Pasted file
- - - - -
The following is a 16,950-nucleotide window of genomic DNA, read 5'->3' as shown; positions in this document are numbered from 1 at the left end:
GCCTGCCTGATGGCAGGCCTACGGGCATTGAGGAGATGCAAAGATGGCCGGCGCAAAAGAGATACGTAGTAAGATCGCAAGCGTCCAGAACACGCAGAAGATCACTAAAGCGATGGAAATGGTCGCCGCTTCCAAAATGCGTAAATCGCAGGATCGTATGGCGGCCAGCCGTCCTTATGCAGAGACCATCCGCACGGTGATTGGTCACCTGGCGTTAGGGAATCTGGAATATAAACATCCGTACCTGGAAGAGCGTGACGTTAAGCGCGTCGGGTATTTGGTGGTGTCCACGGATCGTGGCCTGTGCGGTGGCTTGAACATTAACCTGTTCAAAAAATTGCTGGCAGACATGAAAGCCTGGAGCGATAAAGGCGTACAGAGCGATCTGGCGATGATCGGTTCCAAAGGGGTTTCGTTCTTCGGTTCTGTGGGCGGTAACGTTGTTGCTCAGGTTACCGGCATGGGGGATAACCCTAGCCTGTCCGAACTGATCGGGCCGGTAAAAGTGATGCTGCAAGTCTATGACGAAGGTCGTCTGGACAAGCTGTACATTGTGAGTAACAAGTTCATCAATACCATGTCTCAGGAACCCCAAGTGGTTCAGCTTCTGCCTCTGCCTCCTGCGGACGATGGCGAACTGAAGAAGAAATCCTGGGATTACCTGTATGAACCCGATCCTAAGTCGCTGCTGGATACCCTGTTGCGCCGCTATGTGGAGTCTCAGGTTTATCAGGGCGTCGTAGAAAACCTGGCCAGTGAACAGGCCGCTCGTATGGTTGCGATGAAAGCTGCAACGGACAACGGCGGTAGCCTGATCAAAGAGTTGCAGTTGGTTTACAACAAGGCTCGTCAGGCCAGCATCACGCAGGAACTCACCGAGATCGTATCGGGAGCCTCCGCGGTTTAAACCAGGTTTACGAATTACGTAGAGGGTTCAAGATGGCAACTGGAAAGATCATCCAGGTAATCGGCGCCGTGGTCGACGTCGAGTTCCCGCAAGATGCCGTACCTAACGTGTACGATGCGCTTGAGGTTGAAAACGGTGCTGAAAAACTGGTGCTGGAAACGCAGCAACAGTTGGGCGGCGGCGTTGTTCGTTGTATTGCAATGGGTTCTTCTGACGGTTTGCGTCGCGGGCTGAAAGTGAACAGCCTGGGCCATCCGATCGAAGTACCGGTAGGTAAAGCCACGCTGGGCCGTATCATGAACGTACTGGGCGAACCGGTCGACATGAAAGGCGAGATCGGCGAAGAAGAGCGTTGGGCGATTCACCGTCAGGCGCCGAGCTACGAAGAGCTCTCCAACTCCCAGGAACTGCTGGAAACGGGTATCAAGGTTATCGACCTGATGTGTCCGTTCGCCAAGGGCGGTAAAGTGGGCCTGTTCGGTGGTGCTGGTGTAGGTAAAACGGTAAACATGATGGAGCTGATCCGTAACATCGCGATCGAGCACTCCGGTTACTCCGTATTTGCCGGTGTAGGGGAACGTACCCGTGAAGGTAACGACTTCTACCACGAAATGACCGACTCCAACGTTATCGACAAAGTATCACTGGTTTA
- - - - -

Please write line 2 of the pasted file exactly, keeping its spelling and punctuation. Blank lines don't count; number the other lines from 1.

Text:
GCCTGCCTGATGGCAGGCCTACGGGCATTGAGGAGATGCAAAGATGGCCGGCGCAAAAGAGATACGTAGTAAGATCGCAAGCGTCCAGAACACGCAGAAGATCACTAAAGCGATGGAAATGGTCGCCGCTTCCAAAATGCGTAAATCGCAGGATCGTATGGCGGCCAGCCGTCCTTATGCAGAGACCATCCGCACGGTGATTGGTCACCTGGCGTTAGGGAATCTGGAATATAAACATCCGTACCTGGAAGAGCGTGACGTTAAGCGCGTCGGGTATTTGGTGGTGTCCACGGATCGTGGCCTGTGCGGTGGCTTGAACATTAACCTGTTCAAAAAATTGCTGGCAGACATGAAAGCCTGGAGCGATAAAGGCGTACAGAGCGATCTGGCGATGATCGGTTCCAAAGGGGTTTCGTTCTTCGGTTCTGTGGGCGGTAACGTTGTTGCTCAGGTTACCGGCATGGGGGATAACCCTAGCCTGTCCGAACTGATCGGGCCGGTAAAAGTGATGCTGCAAGTCTATGACGAAGGTCGTCTGGACAAGCTGTACATTGTGAGTAACAAGTTCATCAATACCATGTCTCAGGAACCCCAAGTGGTTCAGCTTCTGCCTCTGCCTCCTGCGGACGATGGCGAACTGAAGAAGAAATCCTGGGATTACCTGTATGAACCCGATCCTAAGTCGCTGCTGGATACCCTGTTGCGCCGCTATGTGGAGTCTCAGGTTTATCAGGGCGTCGTAGAAAACCTGGCCAGTGAACAGGCCGCTCGTATGGTTGCGATGAAAGCTGCAACGGACAACGGCGGTAGCCTGATCAAAGAGTTGCAGTTGGTTTACAACAAGGCTCGTCAGGCCAGCATCACGCAGGAACTCACCGAGATCGTATCGGGAGCCTCCGCGGTTTAAACCAGGTTTACGAATTACGTAGAGGGTTCAAGATGGCAACTGGAAAGATCATCCAGGTAATCGGCGCCGTGGTCGACGTCGAGTTCCCGCAAGATGCCGTACCTAACGTGTACGATGCGCTTGAGGTTGAAAACGGTGCTGAAAAACTGGTGCTGGAAACGCAGCAACAGTTGGGCGGCGGCGTTGTTCGTTGTATTGCAATGGGTTCTTCTGACGGTTTGCGTCGCGGGCTGAAAGTGAACAGCCTGGGCCATCCGATCGAAGTACCGGTAGGTAAAGCCACGCTGGGCCGTATCATGAACGTACTGGGCGAACCGGTCGACATGAAAGGCGAGATCGGCGAAGAAGAGCGTTGGGCGATTCACCGTCAGGCGCCGAGCTACGAAGAGCTCTCCAACTCCCAGGAACTGCTGGAAACGGGTATCAAGGTTATCGACCTGATGTGTCCGTTCGCCAAGGGCGGTAAAGTGGGCCTGTTCGGTGGTGCTGGTGTAGGTAAAACGGTAAACATGATGGAGCTGATCCGTAACATCGCGATCGAGCACTCCGGTTACTCCGTATTTGCCGGTGTAGGGGAACGTACCCGTGAAGGTAACGACTTCTACCACGAAATGACCGACTCCAACGTTATCGACAAAGTATCACTGGTTTA